The MGB has been a staple of club racing for 57 years thanks to it’s low cost of entry, long production life, and truckloads of performance parts.
But the rarest MGB racers are the factory cars – prepared by BMC and later British Leyland for entry into Le Mans and other major events. Because the six-cylinder MGC was about to take over as MG’s performance leader, the cars you see here are the last four-cylinder “works” MG sports cars, built primarily for Sebring and the Targa Florio.
BMC’s competitions department was still going strong in 1967 with a new manager – Peter Browning; who had come to work at Abingdon to boost interest in MG and Austin-Healey clubs and had worked extensively under the previous Competitions chief, Stuart Turner.
The Turner era and Paddy Hopkirk are usually associated with the huge successes of the Mini, but during that time the MGB had also racked up a number of real competition successes. Though a private entry, rising star Hopkirk and American Alan Hutcherson won the 2.0 GT class at LeMans in 1963 in a modified MGB roadster with a hardtop and a special nosecone.
The car did very well in other events too, winning the gruelling 84-hour 1966 Marathon de la Route, a four-day endurance test at the Nurburgring, in the hands of Andrew Hedges and Julien Vernaeve.
Hedges & Hopkirk
Hopkirk and Hedges were periodically a team at BMC, and the pair campaigned MGB roadsters at Le Mans in 1964 and 1965. They lost, but considering how specialized the 2.0 GT competitors were – the Alfa Giulia TZ in 1964 and the and Porsche 904 in 1965, that the not-all-that-different from stock MGB did as well as it did could be considered an achievement.
By then Hopkirk was world-famous from his win in the 1964 Monte Carlo rally in the Mini, and internationally recognized as a talented endurance and rally driver.
Competition sells cars, certainly sports cars, and during the transition from Turner to Browning plans were made for the 1967 season; which is how these cars came about.
The “Herrington MG-B” started life as a regular MGB plucked from the line at Abingdon and sent to BMC’s U.S. headquarters in Leonia, New Jersey. There it was transformed into a practice car for Hopkirk and Hedges – scheduled to run the ’67 Sebring 12-hour that March. The real race car was still being prepared by BMC Competitions.
Sometimes called a “familiarization car,” one wonders how much “familiarization” this team really needed for an MGB drive. The pair had run the ’66 Sebring race in a roadster, though their day ended early thanks to a broken connecting rod.
Nevertheless, the familiarization car set them up for a good outing (11th overall) in the real car; known by it’s registration – LWL 591E.
LWL Splits into a Family
When “LWL” was shipped back to the U.K. to compete in races in the U.K. and Europe, it was heavily damaged at the docks, and so a new car was built with the same registration; but now in racing green, in time for the ’68 season.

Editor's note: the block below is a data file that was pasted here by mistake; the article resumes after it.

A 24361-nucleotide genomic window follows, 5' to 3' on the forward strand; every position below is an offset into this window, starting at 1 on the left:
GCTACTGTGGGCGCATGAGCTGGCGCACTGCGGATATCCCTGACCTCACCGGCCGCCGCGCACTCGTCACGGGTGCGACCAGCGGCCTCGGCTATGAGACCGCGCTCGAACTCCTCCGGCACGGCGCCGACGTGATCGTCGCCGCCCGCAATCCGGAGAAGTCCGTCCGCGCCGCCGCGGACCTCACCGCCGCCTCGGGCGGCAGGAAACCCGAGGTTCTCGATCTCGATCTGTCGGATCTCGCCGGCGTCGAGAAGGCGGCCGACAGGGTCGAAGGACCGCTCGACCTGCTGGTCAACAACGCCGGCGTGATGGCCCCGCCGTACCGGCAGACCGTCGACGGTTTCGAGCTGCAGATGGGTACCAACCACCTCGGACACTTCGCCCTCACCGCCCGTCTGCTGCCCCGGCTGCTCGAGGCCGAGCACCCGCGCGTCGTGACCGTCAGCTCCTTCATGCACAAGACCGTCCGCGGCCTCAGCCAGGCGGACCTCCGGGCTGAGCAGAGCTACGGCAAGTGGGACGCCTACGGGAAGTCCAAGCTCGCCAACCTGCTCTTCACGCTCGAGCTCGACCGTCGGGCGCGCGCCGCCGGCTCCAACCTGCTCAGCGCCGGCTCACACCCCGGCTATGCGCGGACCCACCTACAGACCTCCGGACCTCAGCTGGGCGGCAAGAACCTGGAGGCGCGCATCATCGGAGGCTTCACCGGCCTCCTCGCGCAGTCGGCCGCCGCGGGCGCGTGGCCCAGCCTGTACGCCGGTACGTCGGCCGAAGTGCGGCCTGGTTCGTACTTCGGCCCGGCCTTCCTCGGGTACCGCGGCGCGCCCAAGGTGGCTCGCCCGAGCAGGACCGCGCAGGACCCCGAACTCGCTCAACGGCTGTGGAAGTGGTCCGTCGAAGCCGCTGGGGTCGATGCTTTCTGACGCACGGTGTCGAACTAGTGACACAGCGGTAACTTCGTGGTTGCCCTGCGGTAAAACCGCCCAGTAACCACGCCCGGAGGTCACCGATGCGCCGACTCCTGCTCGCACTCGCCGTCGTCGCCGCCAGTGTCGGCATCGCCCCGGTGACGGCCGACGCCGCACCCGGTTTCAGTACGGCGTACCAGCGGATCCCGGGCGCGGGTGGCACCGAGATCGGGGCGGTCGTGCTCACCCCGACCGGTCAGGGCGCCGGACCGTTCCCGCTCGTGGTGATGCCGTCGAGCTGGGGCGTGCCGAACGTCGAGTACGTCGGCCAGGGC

It campaigned again at Sebring in March ’68, but by then Hopkirk and Hedges were piloting an MGC. They switched back to “LWL” for the Targa Florio 2 months later, finishing 12th, behind Alfa T33s and Porsche 907s. The 4-cyl “LWL” also ran the ’69 Sebring race as a factory entrant. It was eventually sold and became a club racer.
In the meantime, the old practice car was “gifted” to Herrington Motors, an import shop in Warwick, NY run by privateer Bill Herrington, who transformed the car into the “Herrington MG-B” and continued to race it until entering it in the 1970 Sebring 12-hr, where it had a spectacular crash (everyone walked away). It was mounted above a bar for many years, before the bar burned down.
BMC competitions was a relatively low-budget operation considering how successful it was – and that continued after the 1968 British Leyland merger. According to Hopkirk, the company got a great deal of return on its competition efforts (think of how many Minis those Monte wins sold, for example) but now faced management who weren’t really interested in racing and viewed it as an unnecessary expense.
With the MGC a market dud and the MGB aging by 1970, the action by then was on the Triumph 2.5PI and other sedans, but Donald Stokes closed the competition department in October of 1970.
Reunited and It Feels So Good
Both “LWL” and the “Herrington” were eventually reunited and lovingly restored by Ralph Zbarsky, who continues to race them and drive them on the road – they are road registered and legal in their current British Columbia home.
This pair of competition cars are still raced, as you can see. The MGB is rarely the fastest car on the track, but these two can still hustle. The damaged shell of the original red LWL 591E was later restored and, since the other “LWL 591E” was now in the U.S., the DVLA gave it permission to wear the original registration – so there are two of them.
Mr. Zbarsky and friends were happy to show off the cars at this weekend’s Sovren Racing historics at Pacific Raceways.